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Recently there was a headline in the Daily Mail which stated: “Divorce rate spikes across China after ‘couples spend too much time together during coronavirus home quarantine’, officials claim.”  Lawyers in the UK predict similar results, stating this can happen during prolonged time together as they have seen during long holidays. Is your spouse driving you a little more crazy than usual? If you are experiencing a little more irritation or stress in your relationship these days, you are not alone! With everything in our world turned upside-down and being confined in close spaces, especially with kids running around the house, it makes total sense we might get a little more irritated and short-fused with each other.

Rather than divorce, let’s choose a healthier and more redeeming option.  Let’s choose to be faithful to our commitment to each other. Let’s also choose to be honest about our circumstances and the stress and strain we may be experiencing.  Often what is lurking underneath the friction we experience is a lot of fear and anxiety.

How a Crisis Attacks our Lives

I recently listened to a podcast by Dr. Henry Cloud, the co-author of the awarding winning books on Boundaries. This particular podcast talked about the impact of a crisis on our lives.  Dr. Cloud talked about five God-designed systems within each of us that when these systems are working well, we experience well-being, but when some of these systems are under attack, we can have seasons of struggle.  During a crisis, all five of the systems are under heavy attack! If in fact our total being is under full-fledged attack, no wonder our marriages can struggle and lead many out of hopelessness to call it quits. Dr. Cloud suggested the importance of understanding the attack and then making choices to deal with the attack. I think his ideas are perfect for helping to keep our marriages protected during these times. Here is a brief summary of the five systems of your life that are currently being attacked. As you read through each of these, think about how these are impacting you and your marriage.


We have been designed for connecting with God and others.  We are social beings and how we have connection with others is vitally import.  Think about how this crisis has attacked your systems of connection. We have connection with people all of the time mostly in person and in close proximity. Who are the people in your life who you have regular connection with and are now disconnected from them because of this crisis?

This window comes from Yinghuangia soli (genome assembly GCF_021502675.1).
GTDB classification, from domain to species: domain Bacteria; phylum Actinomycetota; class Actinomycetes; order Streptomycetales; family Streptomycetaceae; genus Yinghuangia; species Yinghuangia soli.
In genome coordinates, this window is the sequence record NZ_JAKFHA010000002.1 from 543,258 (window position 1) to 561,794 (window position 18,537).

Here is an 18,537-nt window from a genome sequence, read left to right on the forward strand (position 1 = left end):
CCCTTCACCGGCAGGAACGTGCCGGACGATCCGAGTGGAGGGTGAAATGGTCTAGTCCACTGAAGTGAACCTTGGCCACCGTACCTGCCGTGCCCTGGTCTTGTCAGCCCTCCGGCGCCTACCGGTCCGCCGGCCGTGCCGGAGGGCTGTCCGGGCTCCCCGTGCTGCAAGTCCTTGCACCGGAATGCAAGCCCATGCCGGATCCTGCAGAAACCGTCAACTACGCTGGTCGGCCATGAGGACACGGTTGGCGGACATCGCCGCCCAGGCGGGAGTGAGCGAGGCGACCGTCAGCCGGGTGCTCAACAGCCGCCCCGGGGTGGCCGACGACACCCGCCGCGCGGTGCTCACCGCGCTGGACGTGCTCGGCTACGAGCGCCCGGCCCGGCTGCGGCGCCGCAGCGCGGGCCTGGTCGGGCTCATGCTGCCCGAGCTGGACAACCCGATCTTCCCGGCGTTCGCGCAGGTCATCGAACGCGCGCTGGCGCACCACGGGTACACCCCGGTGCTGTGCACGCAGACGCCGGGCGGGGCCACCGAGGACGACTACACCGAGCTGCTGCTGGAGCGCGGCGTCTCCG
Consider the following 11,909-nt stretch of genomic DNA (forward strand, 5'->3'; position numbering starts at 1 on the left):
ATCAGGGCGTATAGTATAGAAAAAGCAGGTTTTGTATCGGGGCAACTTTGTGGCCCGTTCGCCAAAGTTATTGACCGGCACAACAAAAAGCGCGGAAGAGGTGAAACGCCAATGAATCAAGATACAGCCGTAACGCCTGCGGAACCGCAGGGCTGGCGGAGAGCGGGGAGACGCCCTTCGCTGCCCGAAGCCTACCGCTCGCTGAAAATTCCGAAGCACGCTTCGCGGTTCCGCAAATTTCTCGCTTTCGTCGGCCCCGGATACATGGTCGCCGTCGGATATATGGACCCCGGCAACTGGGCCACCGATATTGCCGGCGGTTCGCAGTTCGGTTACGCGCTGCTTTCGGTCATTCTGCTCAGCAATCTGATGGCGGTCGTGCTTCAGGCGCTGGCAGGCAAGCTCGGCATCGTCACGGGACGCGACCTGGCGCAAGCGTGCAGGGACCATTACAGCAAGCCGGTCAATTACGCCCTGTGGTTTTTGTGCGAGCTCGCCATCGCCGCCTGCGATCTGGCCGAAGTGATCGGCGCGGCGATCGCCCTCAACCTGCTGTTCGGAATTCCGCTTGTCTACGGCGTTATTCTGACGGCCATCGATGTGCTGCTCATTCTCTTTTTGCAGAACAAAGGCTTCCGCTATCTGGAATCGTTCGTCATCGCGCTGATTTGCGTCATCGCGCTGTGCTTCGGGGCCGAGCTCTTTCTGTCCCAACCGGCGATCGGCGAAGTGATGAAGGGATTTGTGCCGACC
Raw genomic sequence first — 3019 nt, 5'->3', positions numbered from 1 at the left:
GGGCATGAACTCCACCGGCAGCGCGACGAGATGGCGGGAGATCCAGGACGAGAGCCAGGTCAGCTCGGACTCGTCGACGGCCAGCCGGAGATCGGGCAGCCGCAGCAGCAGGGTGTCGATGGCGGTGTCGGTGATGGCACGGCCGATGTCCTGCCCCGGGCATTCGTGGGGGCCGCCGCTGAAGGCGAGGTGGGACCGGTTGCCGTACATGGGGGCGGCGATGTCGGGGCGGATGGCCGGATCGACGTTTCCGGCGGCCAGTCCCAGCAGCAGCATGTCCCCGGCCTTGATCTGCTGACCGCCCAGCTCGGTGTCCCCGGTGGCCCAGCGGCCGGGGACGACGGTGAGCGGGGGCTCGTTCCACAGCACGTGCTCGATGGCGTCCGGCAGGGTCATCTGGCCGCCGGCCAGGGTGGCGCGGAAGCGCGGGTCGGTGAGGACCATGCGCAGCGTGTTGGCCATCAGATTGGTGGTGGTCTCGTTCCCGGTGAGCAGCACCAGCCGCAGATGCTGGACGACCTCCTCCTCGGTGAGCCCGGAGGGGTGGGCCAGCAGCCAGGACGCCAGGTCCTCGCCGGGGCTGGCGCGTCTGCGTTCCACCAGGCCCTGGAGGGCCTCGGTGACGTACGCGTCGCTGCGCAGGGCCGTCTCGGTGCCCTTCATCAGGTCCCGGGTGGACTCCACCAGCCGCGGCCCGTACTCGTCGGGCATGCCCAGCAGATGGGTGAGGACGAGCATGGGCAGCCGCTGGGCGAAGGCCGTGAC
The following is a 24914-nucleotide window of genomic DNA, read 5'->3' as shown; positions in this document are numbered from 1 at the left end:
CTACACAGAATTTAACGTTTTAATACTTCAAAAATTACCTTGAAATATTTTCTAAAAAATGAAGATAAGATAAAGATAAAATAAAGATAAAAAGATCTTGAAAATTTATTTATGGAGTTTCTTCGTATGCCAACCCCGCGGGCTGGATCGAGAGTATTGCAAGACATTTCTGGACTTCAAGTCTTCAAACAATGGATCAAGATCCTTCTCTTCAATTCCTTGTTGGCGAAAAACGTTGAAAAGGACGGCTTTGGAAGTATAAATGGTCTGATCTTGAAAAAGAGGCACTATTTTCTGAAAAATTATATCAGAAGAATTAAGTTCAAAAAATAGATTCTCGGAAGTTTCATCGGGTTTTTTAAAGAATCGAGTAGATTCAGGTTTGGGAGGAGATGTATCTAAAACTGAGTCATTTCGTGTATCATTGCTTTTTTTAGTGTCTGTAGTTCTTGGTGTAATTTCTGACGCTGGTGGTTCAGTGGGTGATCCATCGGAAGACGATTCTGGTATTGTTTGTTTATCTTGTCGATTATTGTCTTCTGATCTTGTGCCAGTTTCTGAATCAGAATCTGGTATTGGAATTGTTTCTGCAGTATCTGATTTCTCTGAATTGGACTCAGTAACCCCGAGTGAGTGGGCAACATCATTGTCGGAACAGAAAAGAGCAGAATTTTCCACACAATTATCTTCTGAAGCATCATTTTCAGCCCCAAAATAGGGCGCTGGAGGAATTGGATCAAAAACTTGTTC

All of us in varying degrees have a sense and need for structure and routine in our lives.  Our structure and routine have been immensely attacked. Think about your normal routine. What has changed now that you are social distancing and staying at home?  Chances are work, school, church, recreation, and many other day-to-day activities have vastly changed.  One example for me is fitness.  My normal routine is to go the fitness center mid-morning 3-5 times each week.  Now that is gone. I feel more lethargic and miss the time in the gym and interaction I have with people.

Emotions (Fight, Flight or Freeze)

God gave us our emotional system to help us know when we are in danger and we can quickly respond.  We normally either fight, pull away (flight) or freeze.  Which one do you tend to do when you feel stressed or endangered?  This crisis can assault our warning system and overload it.  We are constantly amped up by negative news and social media.  When this happens the emotional part of our brain overwhelms our logical and thoughtful part of the brain. We can give into catastrophic thinking or dwell too often on what may never happen but since our brains have been effectively “hijacked”, we often do not think straight.


OK, admit it. You are a control freak.  Some of us may be more freakish in this regard but we all have a need for a sense of control. Our God is a God of order, not chaos. How out of control do you feel at times during this crisis when there seem to be so many things outside of your control?  What are some things that you are feeling the effects of that are out of your control?